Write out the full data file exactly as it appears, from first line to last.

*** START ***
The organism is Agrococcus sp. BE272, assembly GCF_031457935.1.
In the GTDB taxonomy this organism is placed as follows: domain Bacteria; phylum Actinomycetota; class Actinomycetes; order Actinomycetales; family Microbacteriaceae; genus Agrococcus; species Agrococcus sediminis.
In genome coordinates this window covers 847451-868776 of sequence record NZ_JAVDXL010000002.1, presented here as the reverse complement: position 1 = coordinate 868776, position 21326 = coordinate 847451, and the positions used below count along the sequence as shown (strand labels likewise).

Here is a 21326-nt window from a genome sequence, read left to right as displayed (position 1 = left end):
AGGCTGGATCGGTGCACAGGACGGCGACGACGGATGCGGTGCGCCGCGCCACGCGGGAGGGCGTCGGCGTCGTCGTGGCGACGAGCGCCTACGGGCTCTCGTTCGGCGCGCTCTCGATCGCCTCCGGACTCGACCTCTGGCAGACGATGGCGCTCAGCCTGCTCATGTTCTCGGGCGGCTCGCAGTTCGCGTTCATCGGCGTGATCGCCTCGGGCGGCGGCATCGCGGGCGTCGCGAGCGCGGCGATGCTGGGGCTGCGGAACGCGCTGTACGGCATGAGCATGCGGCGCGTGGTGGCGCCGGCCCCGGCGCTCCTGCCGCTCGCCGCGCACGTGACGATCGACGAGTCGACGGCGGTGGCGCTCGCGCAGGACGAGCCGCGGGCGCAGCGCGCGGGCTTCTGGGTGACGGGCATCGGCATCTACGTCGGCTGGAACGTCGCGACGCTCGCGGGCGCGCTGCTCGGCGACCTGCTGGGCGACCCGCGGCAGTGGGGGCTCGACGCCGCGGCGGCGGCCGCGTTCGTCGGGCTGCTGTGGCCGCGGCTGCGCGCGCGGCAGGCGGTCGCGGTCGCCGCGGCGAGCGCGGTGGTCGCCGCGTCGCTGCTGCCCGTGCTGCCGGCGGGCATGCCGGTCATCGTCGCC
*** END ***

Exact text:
The organism is Agrococcus sp. BE272, assembly GCF_031457935.1.
In the GTDB taxonomy this organism is placed as follows: domain Bacteria; phylum Actinomycetota; class Actinomycetes; order Actinomycetales; family Microbacteriaceae; genus Agrococcus; species Agrococcus sediminis.
In genome coordinates this window covers 847451-868776 of sequence record NZ_JAVDXL010000002.1, presented here as the reverse complement: position 1 = coordinate 868776, position 21326 = coordinate 847451, and the positions used below count along the sequence as shown (strand labels likewise).

Here is a 21326-nt window from a genome sequence, read left to right as displayed (position 1 = left end):
AGGCTGGATCGGTGCACAGGACGGCGACGACGGATGCGGTGCGCCGCGCCACGCGGGAGGGCGTCGGCGTCGTCGTGGCGACGAGCGCCTACGGGCTCTCGTTCGGCGCGCTCTCGATCGCCTCCGGACTCGACCTCTGGCAGACGATGGCGCTCAGCCTGCTCATGTTCTCGGGCGGCTCGCAGTTCGCGTTCATCGGCGTGATCGCCTCGGGCGGCGGCATCGCGGGCGTCGCGAGCGCGGCGATGCTGGGGCTGCGGAACGCGCTGTACGGCATGAGCATGCGGCGCGTGGTGGCGCCGGCCCCGGCGCTCCTGCCGCTCGCCGCGCACGTGACGATCGACGAGTCGACGGCGGTGGCGCTCGCGCAGGACGAGCCGCGGGCGCAGCGCGCGGGCTTCTGGGTGACGGGCATCGGCATCTACGTCGGCTGGAACGTCGCGACGCTCGCGGGCGCGCTGCTCGGCGACCTGCTGGGCGACCCGCGGCAGTGGGGGCTCGACGCCGCGGCGGCGGCCGCGTTCGTCGGGCTGCTGTGGCCGCGGCTGCGCGCGCGGCAGGCGGTCGCGGTCGCCGCGGCGAGCGCGGTGGTCGCCGCGTCGCTGCTGCCCGTGCTGCCGGCGGGCATGCCGGTCATCGTCGCC